Once I post the second episode on dKos (rapid transit), would you repost this as comment there, then maybe with pictures?

Also, for a later episode, do you know something about Japanese trams and their development? I know woefully little, I know more about trams exported to the USA than those running in the home country...

*Lunatic*, n.
One whose delusions are out of fashion.

by DoDo on Sun Jul 1st, 2007 at 06:02:22 AM EST
[ Parent ]
I'm perfectly willing to believe that the RER A line is one of the busiest lines in the world, but I'm surprised that no Moscow line (especially the circle line) makes it in the busiest lines (Japanese included).

I've always been amazed by the efficiency of the Moscow metro - there are trains every 2 minutes most of the day (which means that you never wait) - and they're pretty much always full. And it's stunningly beautiful and clean too.

In the long run, we're all dead. John Maynard Keynes

by Jerome a Paris (etg@eurotrib.com) on Sun Jul 1st, 2007 at 11:01:41 AM EST
[ Parent ]
Could be I was wrong, I have to check this again, but off the top of my head, 1) no proper metro runs 200+m long double-deck trains, though with people standing it is more dense 2) Moscow Metro is 2-3 billion/year and a dozen lines, so it seems similar capacity.

*Lunatic*, n.
One whose delusions are out of fashion.
by DoDo on Sun Jul 1st, 2007 at 02:13:39 PM EST
[ Parent ]
Luzhkov has created a good city for the rich. The poor haven't been so lucky so far... Metropoliten (in Moscow) vividly reminds of Wells's War of the Worlds where the gloomy evil morlocks are fighting for their survival while the pretty citizens of the upper world are entertaining themselves on presentations and parties
by Andrei Baranov

Moskovskie Novosti #25/2007
(my translation)

by lana on Sun Jul 1st, 2007 at 03:34:29 PM EST
[ Parent ]
The Morlocks lure the nice people down below to eat them. When comes the metro revolution? ;-)

*Lunatic*, n.
One whose delusions are out of fashion.
by DoDo on Sun Jul 1st, 2007 at 04:22:02 PM EST
[ Parent ]
Ah, Russian Wiki for help. A bit difficult to compare weekday ridership and yearly ridership, but the 272.8 million for the RATP section of RER A converts to an average 747,400/day, so RER A probably beats Moscow Metro lines 5 (832,862/weekday) and 3 (800,504/weekday), but not lines 1, 2, 6, 7 (most busy with 1,449,222/weekday), and 9. Based on numbers I have, there are six Japanese railway lines busier than Moscow Metro line 7.

I'll modify the text to exclude subways.

*Lunatic*, n.
One whose delusions are out of fashion.

by DoDo on Sun Jul 1st, 2007 at 04:19:44 PM EST
[ Parent ]
I'd be happy to, providing the timing works out.  As far as photos go . . . erm . . . I've STILL never figured out how to post photos properly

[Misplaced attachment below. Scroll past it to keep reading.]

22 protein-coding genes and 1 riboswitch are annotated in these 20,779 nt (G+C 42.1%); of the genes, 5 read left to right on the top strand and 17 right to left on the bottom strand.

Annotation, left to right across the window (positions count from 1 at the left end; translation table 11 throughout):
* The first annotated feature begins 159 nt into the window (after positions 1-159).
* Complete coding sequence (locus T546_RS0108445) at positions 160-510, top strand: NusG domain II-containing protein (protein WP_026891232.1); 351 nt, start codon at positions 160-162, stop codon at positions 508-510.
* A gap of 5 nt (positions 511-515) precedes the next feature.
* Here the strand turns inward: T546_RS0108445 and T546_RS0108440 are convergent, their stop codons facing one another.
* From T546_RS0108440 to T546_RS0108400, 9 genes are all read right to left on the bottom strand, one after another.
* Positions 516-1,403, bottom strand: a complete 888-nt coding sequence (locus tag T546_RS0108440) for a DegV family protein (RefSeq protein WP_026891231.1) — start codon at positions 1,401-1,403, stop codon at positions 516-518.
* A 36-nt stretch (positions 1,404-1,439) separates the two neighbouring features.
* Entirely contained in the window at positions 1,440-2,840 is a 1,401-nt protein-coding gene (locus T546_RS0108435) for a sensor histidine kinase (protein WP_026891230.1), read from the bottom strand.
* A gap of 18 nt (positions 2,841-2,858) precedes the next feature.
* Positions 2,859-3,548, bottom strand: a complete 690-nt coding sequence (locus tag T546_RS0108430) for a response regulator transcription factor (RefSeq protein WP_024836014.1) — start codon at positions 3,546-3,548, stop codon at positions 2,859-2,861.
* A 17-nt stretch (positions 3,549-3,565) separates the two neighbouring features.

Aside from surface rail like the Yamanote (which I'm gathering would be called Heavy Metro - I think the cars and track are more or less JR standard), and the subway, there is one monorail line in Tokyo (which makes a short run from a Yamanote line station to Haneda airport, Tokyo's domestic hub), and there are several streetcar lines.

Streetcars are a holdover from the days of yore, and are enjoying something of a revival recently.  In fact, an old line was just re-opened last year.  The cars are really quite small, no longer than your average bus, and some of them are REALLY old - warped wooden floors and railing in places attest to the age.  I've ridden these a few times in Tokyo, and they seemed quite popular - standing room only every time, which admittedly was not hard given the small car size.  I've also ridden streetcars in Kagoshima and Kumamoto, both of which also continue to operate legacy lines from the early or mid 20th century.  

by Zwackus on Sun Jul 1st, 2007 at 06:59:07 PM EST
[ Parent ]
providing the timing works out

As things stand, the first diary will be up probably on Tuesday, so the rapid transit one on thirsday or Friday.

I've STILL never figured out how to post photos properly

Do you need any help beyond the New User Guide?

Yamanote (which I'm gathering would be called Heavy Metro

Well, categories are blurred... With lots of standing space and an elevated line, it really looks more like a (heavy) metro, but being JR standard and being part of JR East, and not being considered part of the subway network (which is heavy metro), I'd say let's stay with 'rapid transit'. By the way, here is a 2004 list of Japanese (or just Tokyo?) rail lines with weekday ridership over one million, you see that suburban rapid transit beats subways:

  1. JR East Tokaido 3,727,115
  2. JR East Yamanote 3,545,764
  3. JR East Utsunomiya 3,274,279
  4. JR East Chuo 3,144,205
  5. Odakyu Odawara/Enoshima 1,814,000
  6. JR East Sobu 1,712,764